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underwork

[uhn-der-wurk]
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verb (used with object), un·der·worked, un·der·work·ing.
  1. to do less work on than is necessary or required: to underwork an idea.
  2. to employ inadequately: He underworks his mind and overworks his feet.
verb (used without object), un·der·worked, un·der·work·ing.
  1. to do less work than is normal or proper: He is fat because he underworks and overeats.

Origin of underwork

First recorded in 1495–1505; under- + work
Related formsun·der·work·er, noun

wrought

[rawt]
verb
  1. Archaic except in some senses. a simple past tense and past participle of work.
adjective
  1. worked.
  2. elaborated; embellished.
  3. not rough or crude.
  4. produced or shaped by beating with a hammer, as iron or silver articles.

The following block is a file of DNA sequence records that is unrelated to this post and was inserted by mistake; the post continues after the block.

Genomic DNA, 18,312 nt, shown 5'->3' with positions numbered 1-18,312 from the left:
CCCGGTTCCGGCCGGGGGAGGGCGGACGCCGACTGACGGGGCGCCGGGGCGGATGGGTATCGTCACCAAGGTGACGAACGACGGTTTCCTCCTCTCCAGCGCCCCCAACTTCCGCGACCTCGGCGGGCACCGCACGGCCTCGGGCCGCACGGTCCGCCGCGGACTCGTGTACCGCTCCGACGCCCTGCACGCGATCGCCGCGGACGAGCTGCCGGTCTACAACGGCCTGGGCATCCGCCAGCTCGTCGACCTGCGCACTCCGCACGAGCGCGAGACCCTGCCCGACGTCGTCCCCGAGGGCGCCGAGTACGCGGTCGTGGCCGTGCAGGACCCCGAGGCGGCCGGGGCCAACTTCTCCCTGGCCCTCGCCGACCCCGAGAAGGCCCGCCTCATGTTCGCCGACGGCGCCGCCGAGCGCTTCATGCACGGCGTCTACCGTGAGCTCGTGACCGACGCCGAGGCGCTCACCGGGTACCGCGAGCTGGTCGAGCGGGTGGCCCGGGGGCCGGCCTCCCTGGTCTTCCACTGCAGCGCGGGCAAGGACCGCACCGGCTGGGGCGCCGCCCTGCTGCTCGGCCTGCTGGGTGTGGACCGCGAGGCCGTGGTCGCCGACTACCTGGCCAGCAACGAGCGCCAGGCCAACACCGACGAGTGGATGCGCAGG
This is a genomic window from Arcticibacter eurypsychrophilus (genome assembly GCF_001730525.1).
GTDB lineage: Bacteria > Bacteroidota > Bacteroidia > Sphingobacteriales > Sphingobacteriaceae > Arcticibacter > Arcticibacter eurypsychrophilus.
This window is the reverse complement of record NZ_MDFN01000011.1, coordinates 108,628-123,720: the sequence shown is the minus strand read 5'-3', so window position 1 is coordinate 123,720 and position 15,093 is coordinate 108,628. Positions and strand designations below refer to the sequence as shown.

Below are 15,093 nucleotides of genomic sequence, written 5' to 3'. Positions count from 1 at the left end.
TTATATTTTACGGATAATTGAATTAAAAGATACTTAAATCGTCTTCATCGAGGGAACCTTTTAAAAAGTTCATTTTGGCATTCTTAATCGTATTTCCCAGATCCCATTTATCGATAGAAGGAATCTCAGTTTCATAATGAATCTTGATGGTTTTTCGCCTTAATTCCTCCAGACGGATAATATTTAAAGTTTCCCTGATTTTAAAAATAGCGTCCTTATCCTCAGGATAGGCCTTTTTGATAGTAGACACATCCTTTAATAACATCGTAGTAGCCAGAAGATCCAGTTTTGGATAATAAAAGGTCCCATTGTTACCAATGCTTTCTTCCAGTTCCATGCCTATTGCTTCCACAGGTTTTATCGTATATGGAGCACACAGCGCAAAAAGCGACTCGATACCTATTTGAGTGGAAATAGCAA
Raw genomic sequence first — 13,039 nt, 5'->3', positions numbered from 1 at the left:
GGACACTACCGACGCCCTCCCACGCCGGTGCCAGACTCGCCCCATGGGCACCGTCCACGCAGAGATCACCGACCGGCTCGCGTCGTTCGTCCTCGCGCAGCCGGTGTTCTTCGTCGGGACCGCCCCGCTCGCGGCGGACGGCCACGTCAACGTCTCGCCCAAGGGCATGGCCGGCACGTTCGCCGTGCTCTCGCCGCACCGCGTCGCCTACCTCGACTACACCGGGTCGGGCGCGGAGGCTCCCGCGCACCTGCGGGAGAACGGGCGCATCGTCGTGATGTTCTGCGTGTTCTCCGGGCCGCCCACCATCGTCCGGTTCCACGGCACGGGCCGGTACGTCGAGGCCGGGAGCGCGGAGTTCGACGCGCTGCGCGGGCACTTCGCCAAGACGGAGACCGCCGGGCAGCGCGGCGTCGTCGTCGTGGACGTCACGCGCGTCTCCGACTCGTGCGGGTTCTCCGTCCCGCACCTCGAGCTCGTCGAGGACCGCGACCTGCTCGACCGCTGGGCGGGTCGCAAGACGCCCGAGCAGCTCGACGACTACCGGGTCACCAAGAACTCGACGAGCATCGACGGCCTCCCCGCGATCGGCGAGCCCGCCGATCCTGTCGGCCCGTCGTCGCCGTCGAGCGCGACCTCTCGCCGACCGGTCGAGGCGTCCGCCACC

Origin of wrought

1200–50; Middle English wroght, metathetic variant of worht, past participle of worchen to work
Related formsin·ter·wrought, adjectiveself-wrought, adjectivesu·per·wrought, adjectiveun·der·wrought, adjectiveun·wrought, adjectivewell-wrought, adjective

Synonyms

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2. See worked.
Dictionary.com Unabridged Based on the Random House Unabridged Dictionary, © Random House, Inc. 2018
British Dictionary definitions for underwrought

wrought

verb
  1. archaic a past tense and past participle of work
adjective
  1. metallurgy shaped by hammering or beating
  2. (often in combination) formed, fashioned, or worked as specifiedwell-wrought
  3. decorated or made with delicate care

Word Origin

C16: variant of worht, from Old English geworht, past participle of (ge) wyrcan to work

usage

Wrought is sometimes used as if it were the past tense and past participle of wreak as in the hurricane wrought havoc in coastal areas. Many people think this use is incorrect
Collins English Dictionary - Complete & Unabridged 2012 Digital Edition © William Collins Sons & Co. Ltd. 1979, 1986 © HarperCollins Publishers 1998, 2000, 2003, 2005, 2006, 2007, 2009, 2012

Word Origin and History for underwrought

wrought

mid-13c., from past participle of Middle English werken (see work).

Online Etymology Dictionary, © 2010 Douglas Harper

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